Take Genesis, currently ranked 89th in America.

Most of its use is no doubt Christian, an adoption of the name of the first book of the Bible, a name which was first applied to the Vulgate — the Latin translation of the Hebrew Bible commissioned in the fourth century when Christianity was adopted as the state religion of the Roman Empire.

In Hebrew, it was known as Bere’šyt meaning “in (the) beginning” — the opening words of the book.

The Greek genesis was chosen for the translation.

It’s a noun which comes from the verb gignomai  meaning “to come into a being,” and thus “to be born,” “to begin” and “to become.”

Thus in its most basic sense, genesis means “origin” and “source” as well as “beginning.”

It carried a number of other senses such as “race,” “descent,” “generation,” and “age.”

It also meant “birth,” and was used in astrological language to mean “(birth-calculated) horoscope” and, by extension “lot” and “fortune” too.

Later, it passed into Latin with similar meanings, and also came to be used of a person’s natal-star.

Genesis also features as an element in a number of compound words.

One of my favorites has to be parthenogenesis, which combines it with the Greek parthenos “maiden.” This is a biological term used of reproduction from a gamete without fertilization, a process which occurs mostly in invertibrates and some plants.

Even the Oxford English Dictionary makes reference to one of this word’s most famous outings — in the 1973 cult classic The Wicker Man.

It gets its mention when Edward Woodward is paying Lord Sumerisle a visit at his stately pile and witnesses the village girls conducting a Pagan ritual at the stone circle in the hope of experiencing parthenogenesis for themselves.

Needless to say, Edward isn’t impressed.

Genesis is also a close relation through the Greek and its Latin cognates of many other words relating to birth, beginnings and descent, such as “genes,” “genetics,” “generation,” “generate,” “genus,” “genuine,” “general,” “generous,” “generic,” “genial,” “genius,” “gender” … the list goes on and on.

Not to mention quite a cool rock band.

It has also featured in the title of many a book or comic, film or TV show.

My favorite has to be Doctor Who’s Genesis of the Daleks.

Related elements can be found in other names too, such as Eugene.

So you see, there’s a great deal more to Genesis than just the title of a book of the Bible — with plenty to please a Pagan. :)

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From the cycle of the seasons, and the fruition of hope and perseverance of Jera, Eo takes us to the cycle of life and death itself.

For Eo — more formally Ēoh — is yew, a slow-growing, very long-lived tree which has long been symbolic of both eternal life and rebirth.

It is another rune which exists only in the Anglo-Frisian and Eldar Futharks; its Elder Futhark name is known by more than one form: *Iwaz, *Eiwaz, *Ihwaz and *Eihwaz.

The old rune poems emphasizes the solidness of the tree’s wood, its rootedness, and the fact it brings blessings to a person’s land.

And although the Ash is usually regarded as the “World Tree” (Yggdrasil) of Norse mythology, it is sometimes said to be the Yew.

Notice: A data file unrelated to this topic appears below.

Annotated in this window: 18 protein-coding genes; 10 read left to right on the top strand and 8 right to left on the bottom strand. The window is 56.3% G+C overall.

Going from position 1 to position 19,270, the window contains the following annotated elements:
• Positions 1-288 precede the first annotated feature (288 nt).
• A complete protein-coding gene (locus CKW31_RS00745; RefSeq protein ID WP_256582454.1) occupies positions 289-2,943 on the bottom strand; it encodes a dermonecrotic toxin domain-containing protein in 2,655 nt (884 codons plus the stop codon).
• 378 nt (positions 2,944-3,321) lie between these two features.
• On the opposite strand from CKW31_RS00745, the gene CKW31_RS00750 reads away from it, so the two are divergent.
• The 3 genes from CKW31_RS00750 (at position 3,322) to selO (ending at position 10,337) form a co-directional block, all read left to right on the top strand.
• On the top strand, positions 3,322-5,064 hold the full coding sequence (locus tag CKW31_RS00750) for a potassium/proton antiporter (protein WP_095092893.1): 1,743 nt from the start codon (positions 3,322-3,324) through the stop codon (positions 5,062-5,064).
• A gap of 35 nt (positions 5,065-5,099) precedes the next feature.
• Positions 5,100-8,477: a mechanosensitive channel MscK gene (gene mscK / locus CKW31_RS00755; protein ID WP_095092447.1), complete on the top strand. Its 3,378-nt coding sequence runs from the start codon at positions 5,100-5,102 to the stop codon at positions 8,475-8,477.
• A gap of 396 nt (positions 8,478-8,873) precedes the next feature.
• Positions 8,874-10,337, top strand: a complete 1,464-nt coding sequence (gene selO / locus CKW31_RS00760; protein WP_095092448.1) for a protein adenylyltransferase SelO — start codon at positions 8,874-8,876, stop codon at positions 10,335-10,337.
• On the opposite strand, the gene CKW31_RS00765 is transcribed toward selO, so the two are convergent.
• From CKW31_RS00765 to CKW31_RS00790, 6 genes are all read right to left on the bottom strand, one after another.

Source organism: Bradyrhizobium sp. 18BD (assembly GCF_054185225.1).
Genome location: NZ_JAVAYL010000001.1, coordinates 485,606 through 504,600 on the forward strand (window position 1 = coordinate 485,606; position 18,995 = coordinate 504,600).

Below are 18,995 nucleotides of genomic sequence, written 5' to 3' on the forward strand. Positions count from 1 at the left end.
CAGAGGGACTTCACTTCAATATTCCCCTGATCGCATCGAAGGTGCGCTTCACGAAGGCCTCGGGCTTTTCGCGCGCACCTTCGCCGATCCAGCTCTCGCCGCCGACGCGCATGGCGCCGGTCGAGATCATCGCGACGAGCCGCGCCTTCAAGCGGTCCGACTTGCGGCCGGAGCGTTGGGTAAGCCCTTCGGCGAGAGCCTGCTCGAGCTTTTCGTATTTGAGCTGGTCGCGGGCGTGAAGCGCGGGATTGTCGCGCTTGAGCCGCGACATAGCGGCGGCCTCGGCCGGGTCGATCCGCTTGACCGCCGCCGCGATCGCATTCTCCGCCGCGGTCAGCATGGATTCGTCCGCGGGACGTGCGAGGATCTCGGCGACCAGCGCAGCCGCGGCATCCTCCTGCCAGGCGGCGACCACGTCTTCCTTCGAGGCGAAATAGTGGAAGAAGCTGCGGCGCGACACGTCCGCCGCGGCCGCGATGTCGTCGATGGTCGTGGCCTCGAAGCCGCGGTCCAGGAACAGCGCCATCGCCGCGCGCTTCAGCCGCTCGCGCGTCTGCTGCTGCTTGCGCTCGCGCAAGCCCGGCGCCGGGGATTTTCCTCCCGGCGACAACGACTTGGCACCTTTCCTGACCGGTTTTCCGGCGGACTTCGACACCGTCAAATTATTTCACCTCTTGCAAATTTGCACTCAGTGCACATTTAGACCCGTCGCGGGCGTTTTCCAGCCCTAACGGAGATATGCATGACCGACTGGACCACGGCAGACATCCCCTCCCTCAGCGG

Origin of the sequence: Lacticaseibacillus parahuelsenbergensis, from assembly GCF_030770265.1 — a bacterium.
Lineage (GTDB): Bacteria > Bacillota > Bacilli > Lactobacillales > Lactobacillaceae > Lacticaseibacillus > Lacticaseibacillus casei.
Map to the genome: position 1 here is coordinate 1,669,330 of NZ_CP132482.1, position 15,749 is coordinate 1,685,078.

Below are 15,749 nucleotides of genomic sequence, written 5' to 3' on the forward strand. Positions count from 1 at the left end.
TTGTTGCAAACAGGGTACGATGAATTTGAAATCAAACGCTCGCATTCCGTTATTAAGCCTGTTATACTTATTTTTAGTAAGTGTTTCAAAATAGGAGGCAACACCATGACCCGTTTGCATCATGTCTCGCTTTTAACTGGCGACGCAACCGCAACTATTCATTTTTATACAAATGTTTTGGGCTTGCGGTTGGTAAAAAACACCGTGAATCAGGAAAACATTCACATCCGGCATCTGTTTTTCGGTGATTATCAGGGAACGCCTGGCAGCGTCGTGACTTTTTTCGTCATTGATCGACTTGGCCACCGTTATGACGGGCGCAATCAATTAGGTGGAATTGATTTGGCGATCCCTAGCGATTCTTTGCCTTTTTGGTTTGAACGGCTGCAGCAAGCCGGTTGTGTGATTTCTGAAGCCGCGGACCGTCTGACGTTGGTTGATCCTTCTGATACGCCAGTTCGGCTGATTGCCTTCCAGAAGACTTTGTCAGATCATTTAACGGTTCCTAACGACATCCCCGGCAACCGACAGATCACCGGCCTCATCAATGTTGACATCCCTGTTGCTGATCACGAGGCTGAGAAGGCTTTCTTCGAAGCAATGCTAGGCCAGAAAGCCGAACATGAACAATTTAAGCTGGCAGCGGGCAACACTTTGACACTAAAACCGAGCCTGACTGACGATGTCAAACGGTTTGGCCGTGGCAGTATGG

Modern rune interpretations focus on the what is perceived as the yew’s steadfastness and patience; the yew takes a long time to grow, but its growth lasts eons.

It also points the way to spiritual growth, and the importance of experience in gaining wisdom.

As for names, the various forms of the rune name are certainly distinctive. Eo isn’t a million miles in appearance (and possibly not meaning either) from the Greek  Io and is probably the most usable.

But there are numerous other names meaning “yew,” many etymologically related to Eo — including Yew itself.

  • Bërshen — Albanian for yew
  • Cis — Polish for yew
  • Éber — from Irish mythology
  • Eibe, Eiben — German for yew
  • Eoghan — Irish form of OWEN
  • Euan, Ewan, Ewen — Scottish forms of OWEN
  • Hagina — Basque for yew
  • Ia — a Cornish female saint (another name for St Ive)
  • Idho — the Ogham name for the yew
  • Ifor — Welsh name, probably cognate with ÉBER and IOBHAR
  • Iobhar — also from Irish mythology
  • Ìomhar — Scots Gaelic form of IVAR
  • Íomhar — Irish form of IVAR
  • Iona — the Scottish island
  • Ivar — from the Old Norse Ívarr “yew-bow”
  • Ive — a Cornish saint, and a medival form of IVO
  • Ivo — Old German name
  • Jarri — Hittite deity
  • Jura — another Scottish island
  • MiloMilon — the Greek Milo comes from a Greek word for yew
  • Owain — Welsh form of OWEN
  • Owen
  • Serkhedar — Persian for yew
  • Tasso — Italian for yew
  • Taxus — Latin for yew
  • Teix — Catalan for yew
  • Teixo — Portuguese for yew
  • Tejo — Spanish for yew
  • Tis — Czech, Russian, Slovak and Ukrainian for yew
  • Tisa — Croatian and Slovenian for yew
  • Tisovina — Serbian for yew
  • Tiszafa — Hungarian for yew
  • Yolande — though traditionally linked with Violet, it is probably in fact from the Old German iv “yew” + landa “land”
  • York — use as a name is an adoption of the surname, from York, Yorkshire
  • Ywain, Ywein — medieval forms of OWEN
  • Ywen — Welsh “yew”

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Jera is one of those runes which features only in a couple of alphabets — the Elder Futhark and the Anglo-Frisian.